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The shield of Achilles and the War on Terror: Ekphrasis as critique

Christopher D Erickson, University of Massachusetts Amherst


This dissertation is guided by two central questions. The first question is "Is the War on Terror inevitable?" By comparing the language used by President Bush in a speech given on September 20, 2001 to the language used by Homer in the Iliad, particularly his depiction of the shield of Achilles in Book 18, the War on Terror can be recast against a backdrop of mythology rather than fact. It is a tale we tell ourselves about the world, and its status as inevitable is far less convincing. The second guiding question is "How is the appearance of inevitability to be mitigated or resisted?" The second stage of the dissertation addresses the concept of mimesis (representation) as it appears in Plato's Republic and in the work of Baudrillard, as means by which to resist the power of the shield. As critical tools, mimesis and simulacra extend the promise of critical distance, thereby allowing the "thus it is" claim to be understood as an illusion. However, mimesis and simulacra tend to maintain an underlying "thus it is" of their own. The thirds stage of the argument will challenge the "thus it is" through a discussion of Odysseus and Nietzsche, both of whom teach that life is poiesis. The final stage will turn to the concept of ekphrasis, the verbal representation of a non-verbal representation, in order to develop it as a tool useful for critical theorists. Ekphrasis has the advantage of both recognizing the power of mimetic representation and disrupting it. The dissertation will conclude with an ekphrastic reading of the September 20, 2001 speech.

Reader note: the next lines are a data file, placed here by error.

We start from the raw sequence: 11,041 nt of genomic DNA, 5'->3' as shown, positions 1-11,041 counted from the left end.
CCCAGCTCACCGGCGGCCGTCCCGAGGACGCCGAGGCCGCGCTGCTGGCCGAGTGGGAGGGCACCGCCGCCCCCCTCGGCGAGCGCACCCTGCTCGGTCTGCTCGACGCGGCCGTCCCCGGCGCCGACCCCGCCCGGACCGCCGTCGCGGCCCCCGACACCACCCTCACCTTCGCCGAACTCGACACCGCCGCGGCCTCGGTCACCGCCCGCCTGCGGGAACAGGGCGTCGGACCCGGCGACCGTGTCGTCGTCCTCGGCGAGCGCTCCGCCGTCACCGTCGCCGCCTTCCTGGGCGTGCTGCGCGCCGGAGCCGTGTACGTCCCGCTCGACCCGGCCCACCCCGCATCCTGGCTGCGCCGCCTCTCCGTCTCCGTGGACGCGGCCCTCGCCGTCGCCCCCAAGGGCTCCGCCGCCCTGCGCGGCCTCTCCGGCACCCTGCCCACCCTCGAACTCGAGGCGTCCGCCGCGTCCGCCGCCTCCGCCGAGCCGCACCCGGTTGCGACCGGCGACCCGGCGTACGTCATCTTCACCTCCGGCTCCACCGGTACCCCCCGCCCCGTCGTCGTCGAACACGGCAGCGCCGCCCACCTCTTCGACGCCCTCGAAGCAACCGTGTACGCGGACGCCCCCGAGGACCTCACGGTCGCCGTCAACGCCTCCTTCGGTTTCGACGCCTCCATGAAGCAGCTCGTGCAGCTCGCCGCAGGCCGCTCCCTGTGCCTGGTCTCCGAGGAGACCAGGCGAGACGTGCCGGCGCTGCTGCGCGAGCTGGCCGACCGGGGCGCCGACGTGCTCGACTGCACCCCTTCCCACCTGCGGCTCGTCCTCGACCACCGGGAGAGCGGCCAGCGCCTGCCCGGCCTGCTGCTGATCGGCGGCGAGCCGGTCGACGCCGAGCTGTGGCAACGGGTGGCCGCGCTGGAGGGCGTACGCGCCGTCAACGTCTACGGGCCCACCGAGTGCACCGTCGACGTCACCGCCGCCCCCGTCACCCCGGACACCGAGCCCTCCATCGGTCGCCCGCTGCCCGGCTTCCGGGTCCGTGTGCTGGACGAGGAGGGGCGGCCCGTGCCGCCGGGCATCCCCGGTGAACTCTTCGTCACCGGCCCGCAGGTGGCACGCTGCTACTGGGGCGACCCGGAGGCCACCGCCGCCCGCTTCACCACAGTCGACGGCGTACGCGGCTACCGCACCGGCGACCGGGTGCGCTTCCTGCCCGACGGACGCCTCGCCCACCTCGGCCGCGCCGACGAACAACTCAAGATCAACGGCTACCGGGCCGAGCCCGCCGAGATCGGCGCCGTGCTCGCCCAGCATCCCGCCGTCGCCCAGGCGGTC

Subject Area

Political science|Classical studies

Recommended Citation

Erickson, Christopher D, "The shield of Achilles and the War on Terror: Ekphrasis as critique" (2006). Doctoral Dissertations Available from Proquest. AAI3215770.